The Justice for Iran organization has written to Navi Pillay, the U.N. High Commissioner for Human Rights, asking her to investigate and take action to stop the practice. Photo: AP
TORONTO, Canada— An Iranian human rights organization has appealed to the United Nations to investigate the phenomenon of child brides in a country where each year thousands of girls under-15 are forced into marriage by their families.
It is a custom that has died out among wealthier families in Iran but remain prevalent in poorer areas, including those populated by Kurds.
The Justice for Iran organization has written to Navi Pillay, the U.N. High Commissioner for Human Rights, asking her to investigate and take action to stop the practice.
Under Iranian law, girls can be married off if their fathers, grandfathers, uncles or other male guardians decide.
A threat to execute Razieh Ebrahimi, a child bride who was forced to marry at 14, had a child at 15 and shot her husband at 17, drew international attention to the plight of the girls in clergy-ruled Iran.
According to official statistics quoted by the BBC’s Persian Service, about 31,000 girls under the age of 15 married in Iran over the past nine months.
Interviews with some of those involve indicate their experiences differ.
Roonak H. a small-business owner in Mariwan and mother of two, told Rudaw it was a big concern for the family when her sixteen-year-old niece was to be married. The family was divided; some argued that the sooner a girl gets married, the better. Others were worried that she was too young and faced a risky marriage. The girl, Awin H., went on to marry a 26-year-old man.
Awin, known among neighbors and relatives for her striking beauty, had been receiving marriage proposals since before she was 14. Her father, unlike the Western stereotype of the Middle Eastern male, was the one most concerned and he advised against marriage at 16.
Awin told Rudaw over by phone: “My father was worried but my mother and I liked K. and we insisted. I have lived happily with my husband for two years now and with his support, I have continued my education. A man this good is not easy to find so when he appeared in my life, I knew I shouldn’t let him go.”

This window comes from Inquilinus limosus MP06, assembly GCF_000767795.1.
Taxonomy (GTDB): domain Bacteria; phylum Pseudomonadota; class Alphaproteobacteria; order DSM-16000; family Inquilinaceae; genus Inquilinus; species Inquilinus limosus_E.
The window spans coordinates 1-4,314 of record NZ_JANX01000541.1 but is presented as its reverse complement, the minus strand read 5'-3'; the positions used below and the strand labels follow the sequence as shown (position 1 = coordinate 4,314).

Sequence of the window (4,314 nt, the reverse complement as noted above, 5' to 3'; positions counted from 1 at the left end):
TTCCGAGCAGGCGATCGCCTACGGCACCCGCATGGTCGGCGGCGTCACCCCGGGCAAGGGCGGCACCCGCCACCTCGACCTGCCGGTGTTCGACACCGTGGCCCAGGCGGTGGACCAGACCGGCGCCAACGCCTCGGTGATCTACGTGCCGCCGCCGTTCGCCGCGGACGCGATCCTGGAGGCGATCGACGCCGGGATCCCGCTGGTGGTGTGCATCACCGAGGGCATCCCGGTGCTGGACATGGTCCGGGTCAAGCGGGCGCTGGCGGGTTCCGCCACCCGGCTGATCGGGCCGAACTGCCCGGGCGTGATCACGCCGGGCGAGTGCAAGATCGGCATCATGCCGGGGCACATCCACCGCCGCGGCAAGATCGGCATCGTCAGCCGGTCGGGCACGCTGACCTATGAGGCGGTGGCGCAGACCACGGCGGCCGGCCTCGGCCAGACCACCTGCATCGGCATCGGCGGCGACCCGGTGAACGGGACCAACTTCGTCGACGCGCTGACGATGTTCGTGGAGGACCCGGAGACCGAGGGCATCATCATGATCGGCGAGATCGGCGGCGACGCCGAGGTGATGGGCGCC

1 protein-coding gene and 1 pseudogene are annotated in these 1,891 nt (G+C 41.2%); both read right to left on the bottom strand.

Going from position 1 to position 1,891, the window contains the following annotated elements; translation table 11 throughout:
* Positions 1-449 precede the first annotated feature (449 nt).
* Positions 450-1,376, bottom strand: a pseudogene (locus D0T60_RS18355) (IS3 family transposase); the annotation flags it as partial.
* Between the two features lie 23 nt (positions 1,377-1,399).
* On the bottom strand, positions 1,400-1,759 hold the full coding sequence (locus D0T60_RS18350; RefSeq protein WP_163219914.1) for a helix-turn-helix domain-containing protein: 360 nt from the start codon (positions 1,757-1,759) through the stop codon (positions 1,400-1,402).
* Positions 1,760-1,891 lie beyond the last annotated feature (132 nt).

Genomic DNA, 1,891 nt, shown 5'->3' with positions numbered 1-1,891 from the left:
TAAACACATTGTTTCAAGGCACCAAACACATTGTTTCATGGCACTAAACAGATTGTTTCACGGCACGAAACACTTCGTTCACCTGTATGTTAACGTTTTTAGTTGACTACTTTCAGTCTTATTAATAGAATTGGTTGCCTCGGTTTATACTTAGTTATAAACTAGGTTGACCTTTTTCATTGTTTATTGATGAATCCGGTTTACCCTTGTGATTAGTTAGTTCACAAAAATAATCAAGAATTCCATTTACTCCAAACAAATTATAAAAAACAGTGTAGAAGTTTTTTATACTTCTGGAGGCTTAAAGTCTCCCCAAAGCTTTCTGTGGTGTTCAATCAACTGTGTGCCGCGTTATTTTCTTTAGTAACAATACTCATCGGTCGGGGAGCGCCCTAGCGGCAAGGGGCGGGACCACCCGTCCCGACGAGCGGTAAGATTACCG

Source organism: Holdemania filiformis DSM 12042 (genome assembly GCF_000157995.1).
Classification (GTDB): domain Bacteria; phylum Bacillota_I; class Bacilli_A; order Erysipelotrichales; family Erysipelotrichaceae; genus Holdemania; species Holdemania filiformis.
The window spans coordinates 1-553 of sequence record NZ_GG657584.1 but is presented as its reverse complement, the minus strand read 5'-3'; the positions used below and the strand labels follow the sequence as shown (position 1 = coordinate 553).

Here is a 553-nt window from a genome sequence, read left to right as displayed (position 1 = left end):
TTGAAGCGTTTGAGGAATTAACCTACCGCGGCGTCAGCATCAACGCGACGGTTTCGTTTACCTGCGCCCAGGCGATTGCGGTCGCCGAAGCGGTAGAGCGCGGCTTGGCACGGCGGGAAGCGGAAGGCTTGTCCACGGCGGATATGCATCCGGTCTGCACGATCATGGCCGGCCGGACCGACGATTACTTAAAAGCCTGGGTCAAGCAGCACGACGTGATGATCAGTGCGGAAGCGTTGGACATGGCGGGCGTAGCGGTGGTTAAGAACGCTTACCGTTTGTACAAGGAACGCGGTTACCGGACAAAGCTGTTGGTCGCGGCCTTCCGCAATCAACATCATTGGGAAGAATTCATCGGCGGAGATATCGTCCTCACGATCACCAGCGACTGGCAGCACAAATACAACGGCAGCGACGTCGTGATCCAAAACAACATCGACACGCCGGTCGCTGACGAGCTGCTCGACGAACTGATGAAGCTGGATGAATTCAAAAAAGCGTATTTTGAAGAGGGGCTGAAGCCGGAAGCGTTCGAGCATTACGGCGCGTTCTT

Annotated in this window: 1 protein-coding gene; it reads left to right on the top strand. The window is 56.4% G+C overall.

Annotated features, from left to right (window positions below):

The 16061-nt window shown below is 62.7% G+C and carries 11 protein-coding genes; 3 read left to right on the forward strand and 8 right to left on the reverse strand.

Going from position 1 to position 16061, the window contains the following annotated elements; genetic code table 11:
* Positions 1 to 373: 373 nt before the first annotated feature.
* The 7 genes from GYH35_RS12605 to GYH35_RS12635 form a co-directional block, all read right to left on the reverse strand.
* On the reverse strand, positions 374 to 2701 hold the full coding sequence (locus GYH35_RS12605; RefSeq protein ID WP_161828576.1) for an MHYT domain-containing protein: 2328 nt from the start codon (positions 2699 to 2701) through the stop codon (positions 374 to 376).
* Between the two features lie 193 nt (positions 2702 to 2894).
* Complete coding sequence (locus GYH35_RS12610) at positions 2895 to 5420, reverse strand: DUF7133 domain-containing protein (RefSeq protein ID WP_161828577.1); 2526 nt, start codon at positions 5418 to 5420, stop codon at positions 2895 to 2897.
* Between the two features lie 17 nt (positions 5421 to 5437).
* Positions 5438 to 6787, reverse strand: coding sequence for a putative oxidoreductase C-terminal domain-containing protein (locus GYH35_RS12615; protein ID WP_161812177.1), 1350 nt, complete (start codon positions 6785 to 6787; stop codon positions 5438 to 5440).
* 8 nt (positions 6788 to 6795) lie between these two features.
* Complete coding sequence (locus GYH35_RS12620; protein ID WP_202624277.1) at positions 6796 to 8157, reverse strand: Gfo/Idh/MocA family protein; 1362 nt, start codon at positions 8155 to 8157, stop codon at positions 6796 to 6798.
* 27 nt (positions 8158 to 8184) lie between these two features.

But not all child brides are as happy as Awin. A 17-year-old woman who asked to remain anonymous told Rudaw that she ran away from home when her father decided to force her to marry a man she didn’t like.
This woman is from Baneh, a Kurdish region in Iran. She left home a few days before her appointed religious wedding, crossed the Kurdistan mountains and the border illegally to get to Sulaimani. There she was referred to a women’s shelter. She preferred to risk her life than to marry a man in his forties.
Most young women aren’t as brave as her in finding a solution to their problems. What tends to happen often is that young women find themselves powerless to resist family and community pressure. They get married hoping to find happiness, a dream that often does not come true.
Years later, trapped in marriage, mistreated by their husbands, deprived of the right to divorce, a surge of disappointment and powerlessness washes over them. “I didn’t know who I was and what life was about when I got married,” said one woman.
Shadi Sadr, a British-based Iranian lawyer and rights activist, said women “who are forced into marriage at childhood, are actually being raped constantly under the name of marriage. While they should go to school at that age, they are instead experiencing a life full of violence with no legal support. They eventually kill themselves or their husbands to end this vicious circle."
In some extreme cases, self-immolation becomes the only remaining act of control over their bodies for these women. Setting themselves alight is sometimes the only means of reacting to laws that leave them with no freedom as human beings.